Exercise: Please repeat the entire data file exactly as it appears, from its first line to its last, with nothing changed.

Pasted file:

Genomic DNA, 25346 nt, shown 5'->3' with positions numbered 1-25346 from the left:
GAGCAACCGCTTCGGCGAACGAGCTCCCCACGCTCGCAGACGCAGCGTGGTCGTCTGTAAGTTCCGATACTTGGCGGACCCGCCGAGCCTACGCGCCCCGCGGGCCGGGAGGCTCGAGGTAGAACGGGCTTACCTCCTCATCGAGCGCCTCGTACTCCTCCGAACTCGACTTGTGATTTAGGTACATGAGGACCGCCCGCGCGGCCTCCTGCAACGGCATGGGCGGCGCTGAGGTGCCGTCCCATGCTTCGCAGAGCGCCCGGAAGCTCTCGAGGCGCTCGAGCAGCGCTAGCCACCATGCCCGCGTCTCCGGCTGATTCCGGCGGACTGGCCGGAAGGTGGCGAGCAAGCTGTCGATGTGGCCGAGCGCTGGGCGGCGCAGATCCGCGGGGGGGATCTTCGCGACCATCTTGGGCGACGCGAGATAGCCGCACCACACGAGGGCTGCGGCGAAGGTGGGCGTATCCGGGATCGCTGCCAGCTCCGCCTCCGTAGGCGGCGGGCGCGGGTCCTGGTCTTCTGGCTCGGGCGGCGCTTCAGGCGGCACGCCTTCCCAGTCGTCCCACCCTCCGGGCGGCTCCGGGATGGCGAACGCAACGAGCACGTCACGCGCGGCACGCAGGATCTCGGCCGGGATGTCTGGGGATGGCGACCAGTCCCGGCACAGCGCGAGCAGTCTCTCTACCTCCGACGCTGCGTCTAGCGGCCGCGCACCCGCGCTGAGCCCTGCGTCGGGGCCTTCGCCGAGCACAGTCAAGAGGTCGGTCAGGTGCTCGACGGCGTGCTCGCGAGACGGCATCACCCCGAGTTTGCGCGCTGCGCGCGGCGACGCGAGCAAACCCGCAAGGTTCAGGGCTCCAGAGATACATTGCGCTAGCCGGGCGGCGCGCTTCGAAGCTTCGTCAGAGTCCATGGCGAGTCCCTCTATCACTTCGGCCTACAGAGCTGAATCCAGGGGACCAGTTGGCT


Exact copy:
Genomic DNA, 25346 nt, shown 5'->3' with positions numbered 1-25346 from the left:
GAGCAACCGCTTCGGCGAACGAGCTCCCCACGCTCGCAGACGCAGCGTGGTCGTCTGTAAGTTCCGATACTTGGCGGACCCGCCGAGCCTACGCGCCCCGCGGGCCGGGAGGCTCGAGGTAGAACGGGCTTACCTCCTCATCGAGCGCCTCGTACTCCTCCGAACTCGACTTGTGATTTAGGTACATGAGGACCGCCCGCGCGGCCTCCTGCAACGGCATGGGCGGCGCTGAGGTGCCGTCCCATGCTTCGCAGAGCGCCCGGAAGCTCTCGAGGCGCTCGAGCAGCGCTAGCCACCATGCCCGCGTCTCCGGCTGATTCCGGCGGACTGGCCGGAAGGTGGCGAGCAAGCTGTCGATGTGGCCGAGCGCTGGGCGGCGCAGATCCGCGGGGGGGATCTTCGCGACCATCTTGGGCGACGCGAGATAGCCGCACCACACGAGGGCTGCGGCGAAGGTGGGCGTATCCGGGATCGCTGCCAGCTCCGCCTCCGTAGGCGGCGGGCGCGGGTCCTGGTCTTCTGGCTCGGGCGGCGCTTCAGGCGGCACGCCTTCCCAGTCGTCCCACCCTCCGGGCGGCTCCGGGATGGCGAACGCAACGAGCACGTCACGCGCGGCACGCAGGATCTCGGCCGGGATGTCTGGGGATGGCGACCAGTCCCGGCACAGCGCGAGCAGTCTCTCTACCTCCGACGCTGCGTCTAGCGGCCGCGCACCCGCGCTGAGCCCTGCGTCGGGGCCTTCGCCGAGCACAGTCAAGAGGTCGGTCAGGTGCTCGACGGCGTGCTCGCGAGACGGCATCACCCCGAGTTTGCGCGCTGCGCGCGGCGACGCGAGCAAACCCGCAAGGTTCAGGGCTCCAGAGATACATTGCGCTAGCCGGGCGGCGCGCTTCGAAGCTTCGTCAGAGTCCATGGCGAGTCCCTCTATCACTTCGGCCTACAGAGCTGAATCCAGGGGACCAGTTGGCT